Most southeastern rivers follow a more or less direct path of least resistance from their headwaters downslope to the ocean. However, the Tennessee River seems to have a mind of its own. Its headwaters are in northeastern Tennessee on the west side of the Appalachians, which impede a direct eastern flow to the Atlantic Ocean. Rather, the Valley and Ridge trellis drainage pattern governs the Upper Tennessee, forcing it to follow valleys to the southwest. Instead of continuing its trek directly to the Gulf of Mexico, the Tennessee abruptly doglegs to the west at Chattanooga, forcing it to incise a deep canyon into Walden Ridge ("the Grand Canyon of Tennessee") before finally resuming a southwestward course.
Path of the Tennessee River near Chattanooga, Tennessee, where it cuts through Walden Ridge. Image © Google Earth, Landsat/Copernicus; labels added for the [email protected] project.
This is only temporary, however, for the Tennessee again changes course to head west through northern Alabama, forming rapids referred to as Muscle Shoals, then onward toward the Mississippi River. Here, the river once again confounds shortest-distance convention by turning at Pickwick to flow north across Tennessee and Kentucky before emptying into the Ohio River. The Tennessee River's circuitous course has proven useful to the Tennessee Valley Authority—damming the river allowed control of floods, and the construction of hydroelectric plants helped transform the south from poverty to riches after the Great Depression.
The Tennessee River watershed, highlighted in yellow. Map by Marl Musser (Wikimedia Commons; Creative Commons Attribution-Share Alike 2.5 Generic license; image resized and labels added).
Valley and Ridge in Alabama
At its southernmost extent, the Valley and Ridge enters Alabama with several major ridges and their associated valleys: Birmingham-Big Canoe Valley and Cahaba, Coosa, Weisner, and Armuchee ridges.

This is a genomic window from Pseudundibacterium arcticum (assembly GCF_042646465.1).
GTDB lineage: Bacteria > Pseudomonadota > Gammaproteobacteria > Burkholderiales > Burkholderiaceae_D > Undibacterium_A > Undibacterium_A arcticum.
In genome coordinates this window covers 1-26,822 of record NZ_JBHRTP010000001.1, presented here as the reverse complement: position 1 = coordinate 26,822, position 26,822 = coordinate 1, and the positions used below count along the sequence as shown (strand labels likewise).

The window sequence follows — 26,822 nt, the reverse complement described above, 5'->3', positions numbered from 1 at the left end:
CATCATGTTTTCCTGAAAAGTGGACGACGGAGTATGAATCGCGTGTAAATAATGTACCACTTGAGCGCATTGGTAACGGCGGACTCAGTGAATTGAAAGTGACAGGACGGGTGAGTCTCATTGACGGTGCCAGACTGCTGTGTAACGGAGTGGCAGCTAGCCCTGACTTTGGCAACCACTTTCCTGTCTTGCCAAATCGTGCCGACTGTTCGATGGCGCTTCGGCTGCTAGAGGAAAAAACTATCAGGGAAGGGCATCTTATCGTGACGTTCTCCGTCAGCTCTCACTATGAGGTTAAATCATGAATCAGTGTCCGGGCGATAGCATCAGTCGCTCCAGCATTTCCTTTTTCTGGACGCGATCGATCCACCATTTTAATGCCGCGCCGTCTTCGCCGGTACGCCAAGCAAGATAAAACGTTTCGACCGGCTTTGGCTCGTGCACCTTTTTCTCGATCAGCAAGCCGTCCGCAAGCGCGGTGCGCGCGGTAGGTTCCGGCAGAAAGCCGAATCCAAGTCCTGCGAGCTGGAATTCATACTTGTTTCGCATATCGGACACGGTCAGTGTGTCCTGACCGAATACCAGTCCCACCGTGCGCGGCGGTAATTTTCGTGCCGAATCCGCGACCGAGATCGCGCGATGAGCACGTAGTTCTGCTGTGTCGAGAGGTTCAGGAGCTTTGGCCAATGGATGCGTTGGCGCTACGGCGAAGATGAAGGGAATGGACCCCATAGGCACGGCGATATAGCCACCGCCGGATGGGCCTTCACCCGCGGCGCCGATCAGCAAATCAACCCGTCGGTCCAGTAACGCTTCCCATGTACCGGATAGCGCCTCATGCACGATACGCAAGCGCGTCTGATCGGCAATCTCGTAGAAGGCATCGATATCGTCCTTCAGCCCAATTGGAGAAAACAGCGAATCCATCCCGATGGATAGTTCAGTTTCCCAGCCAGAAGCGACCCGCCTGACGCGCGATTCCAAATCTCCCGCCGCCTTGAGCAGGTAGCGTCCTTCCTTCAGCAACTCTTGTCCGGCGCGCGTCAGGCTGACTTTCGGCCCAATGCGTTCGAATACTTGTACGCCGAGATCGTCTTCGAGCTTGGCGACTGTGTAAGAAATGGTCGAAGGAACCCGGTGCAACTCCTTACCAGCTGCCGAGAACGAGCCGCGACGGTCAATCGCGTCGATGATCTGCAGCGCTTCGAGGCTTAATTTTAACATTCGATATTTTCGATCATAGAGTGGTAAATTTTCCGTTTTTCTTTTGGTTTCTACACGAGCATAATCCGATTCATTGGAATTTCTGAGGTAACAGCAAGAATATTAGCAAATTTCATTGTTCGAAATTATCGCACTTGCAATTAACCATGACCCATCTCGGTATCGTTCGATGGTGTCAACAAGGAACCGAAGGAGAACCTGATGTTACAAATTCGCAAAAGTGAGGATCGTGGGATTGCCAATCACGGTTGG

In the Birmingham area, Red Mountain towers above the city, exposing iron-rich sedimentary red beds that once gave the city the name "Iron and Steel Capital of the South" due to the proximity of coal for fuel and limestone for flux. In central Alabama, the entire Valley and Ridge terminates against the younger sediments of the Gulf Coastal Plain.
The Silurian sandstone strata of Red Mountain are exposed along this roadcut on the Red Mountain Expressway, near Birmingham, Alabama. Photograph by Greg Willis (Wikimedia Commons; Creative Commons Attribution-Share Alike 2.0 Generic license).
The Great Appalachian Valley
The eastern margin of the Valley and Ridge is a structural trough—a series of valley lowlands—called the Great Appalachian Valley, and it has been used as an important north-south route of travel since prehistoric times (today, it is occupied by Interstate 81 as well as portions of I-40 and I-75). The valley, which extends from Canada all the way south to Alabama, is bounded by the Blue Ridge Mountains along its eastern edge. Regional names for the Great Appalachian Valley in the Southeastern states include the Shenandoah and James River valleys in Virginia, the Tennessee and Holston River valleys in Tennessee, and the Coosa Valley in Alabama.
Map showing the full extent of the Great Appalachian Valley (light pink). Map by "Perhelion" (Wikimedia Commons; Creative Commons Attribution-ShareAlike 2.5 Generic license; image size changed).
The Appalachian Plateau
Westward of the Valley and Ridge, the highland rims rise and top out in a broad, high, flat plateau or "tableland" called the Appalachian Plateau. Although not as elevated as the Appalachian Mountains, these tablelands were slightly deformed into a broad, open fold, indicating their proximity to the "wrinkled carpet" deformation that made up the foreland bulge of the Appalachians. Southward, more extensive erosion has narrowed the plateaus, and the influence of underlying faulting and folding becomes more evident.
The plateau's caprock is dominated by clastic Paleozoic rocks (e.g., conglomerate, sandstone, shale, and coal) formed in extensive swamps and coastal plains while the Appalachians rose. These relatively horizontal and undeformed caprocks lessened the rate of erosion, allowing the area to lag behind the more extensively eroded carbonates exposed in the Interior Low Plateaus to the west and creating the high tableland topography we see today. Erosion continues to eat away at the area from both sides, causing it to narrow as time passes.
The Appalachian Structural Front